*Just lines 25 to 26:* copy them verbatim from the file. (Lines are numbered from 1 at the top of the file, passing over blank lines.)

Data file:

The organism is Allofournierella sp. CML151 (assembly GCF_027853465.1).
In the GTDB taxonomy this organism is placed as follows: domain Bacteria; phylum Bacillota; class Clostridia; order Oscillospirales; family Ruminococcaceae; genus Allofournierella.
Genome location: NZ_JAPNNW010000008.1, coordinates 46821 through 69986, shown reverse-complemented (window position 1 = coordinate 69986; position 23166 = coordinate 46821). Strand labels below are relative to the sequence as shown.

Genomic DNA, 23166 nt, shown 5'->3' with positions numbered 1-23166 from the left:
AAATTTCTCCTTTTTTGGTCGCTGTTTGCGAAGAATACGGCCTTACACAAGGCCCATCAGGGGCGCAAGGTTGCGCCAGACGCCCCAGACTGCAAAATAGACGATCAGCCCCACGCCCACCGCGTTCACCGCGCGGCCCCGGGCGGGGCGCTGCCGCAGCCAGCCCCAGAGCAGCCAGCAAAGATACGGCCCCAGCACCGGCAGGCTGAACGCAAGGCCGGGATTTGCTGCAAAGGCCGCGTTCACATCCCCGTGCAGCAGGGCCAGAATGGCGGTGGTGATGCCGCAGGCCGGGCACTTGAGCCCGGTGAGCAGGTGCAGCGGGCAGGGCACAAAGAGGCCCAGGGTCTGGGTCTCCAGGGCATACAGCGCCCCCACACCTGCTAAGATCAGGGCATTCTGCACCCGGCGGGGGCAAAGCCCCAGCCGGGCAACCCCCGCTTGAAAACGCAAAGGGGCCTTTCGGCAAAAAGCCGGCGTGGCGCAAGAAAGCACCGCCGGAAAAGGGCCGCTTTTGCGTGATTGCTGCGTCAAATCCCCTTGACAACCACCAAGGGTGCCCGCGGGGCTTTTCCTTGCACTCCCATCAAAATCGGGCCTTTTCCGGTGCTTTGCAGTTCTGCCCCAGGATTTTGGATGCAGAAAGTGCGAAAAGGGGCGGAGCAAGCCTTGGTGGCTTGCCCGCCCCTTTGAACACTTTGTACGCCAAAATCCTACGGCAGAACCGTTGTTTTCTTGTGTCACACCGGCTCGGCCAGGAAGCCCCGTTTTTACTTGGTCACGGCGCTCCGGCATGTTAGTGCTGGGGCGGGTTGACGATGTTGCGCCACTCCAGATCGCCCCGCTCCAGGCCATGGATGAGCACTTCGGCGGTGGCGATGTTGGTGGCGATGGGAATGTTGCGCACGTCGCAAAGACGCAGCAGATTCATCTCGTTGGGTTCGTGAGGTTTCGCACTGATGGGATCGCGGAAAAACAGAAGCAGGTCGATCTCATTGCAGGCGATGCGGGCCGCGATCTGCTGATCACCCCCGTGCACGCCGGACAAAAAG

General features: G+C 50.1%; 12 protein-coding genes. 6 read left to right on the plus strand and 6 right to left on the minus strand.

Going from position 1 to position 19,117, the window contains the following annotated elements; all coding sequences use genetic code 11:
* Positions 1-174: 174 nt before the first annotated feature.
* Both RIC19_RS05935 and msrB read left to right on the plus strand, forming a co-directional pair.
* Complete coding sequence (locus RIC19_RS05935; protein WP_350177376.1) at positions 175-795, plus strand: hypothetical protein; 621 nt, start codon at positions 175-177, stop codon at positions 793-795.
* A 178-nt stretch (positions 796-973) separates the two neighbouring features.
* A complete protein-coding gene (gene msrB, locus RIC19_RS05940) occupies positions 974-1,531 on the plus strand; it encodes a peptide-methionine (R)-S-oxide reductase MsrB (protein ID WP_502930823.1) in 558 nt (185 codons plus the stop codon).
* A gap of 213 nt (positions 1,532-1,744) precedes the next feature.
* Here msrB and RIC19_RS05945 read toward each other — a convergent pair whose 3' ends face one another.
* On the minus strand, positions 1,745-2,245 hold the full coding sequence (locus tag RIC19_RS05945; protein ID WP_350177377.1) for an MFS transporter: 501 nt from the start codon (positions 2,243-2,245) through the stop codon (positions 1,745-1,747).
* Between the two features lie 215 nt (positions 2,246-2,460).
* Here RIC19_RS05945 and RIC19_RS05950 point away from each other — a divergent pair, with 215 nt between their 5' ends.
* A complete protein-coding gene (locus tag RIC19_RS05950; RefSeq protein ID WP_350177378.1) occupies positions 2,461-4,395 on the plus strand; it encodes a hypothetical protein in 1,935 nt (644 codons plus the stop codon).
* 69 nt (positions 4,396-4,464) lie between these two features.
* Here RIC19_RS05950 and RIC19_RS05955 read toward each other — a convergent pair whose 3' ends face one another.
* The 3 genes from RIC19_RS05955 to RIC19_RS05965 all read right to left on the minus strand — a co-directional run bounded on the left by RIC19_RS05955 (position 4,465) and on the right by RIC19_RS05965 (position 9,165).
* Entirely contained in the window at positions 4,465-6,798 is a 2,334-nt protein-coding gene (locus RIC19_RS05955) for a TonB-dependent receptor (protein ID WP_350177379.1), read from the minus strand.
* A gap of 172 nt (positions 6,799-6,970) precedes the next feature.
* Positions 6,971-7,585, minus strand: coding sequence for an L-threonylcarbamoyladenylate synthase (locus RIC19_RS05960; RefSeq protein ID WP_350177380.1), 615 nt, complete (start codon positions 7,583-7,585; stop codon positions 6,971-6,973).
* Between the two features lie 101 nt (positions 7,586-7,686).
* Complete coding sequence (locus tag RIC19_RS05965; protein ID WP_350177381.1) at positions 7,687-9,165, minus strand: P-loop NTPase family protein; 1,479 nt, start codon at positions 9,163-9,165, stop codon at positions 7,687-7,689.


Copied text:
* Between the two features lie 101 nt (positions 7,586-7,686).
* Complete coding sequence (locus tag RIC19_RS05965; protein ID WP_350177381.1) at positions 7,687-9,165, minus strand: P-loop NTPase family protein; 1,479 nt, start codon at positions 9,163-9,165, stop codon at positions 7,687-7,689.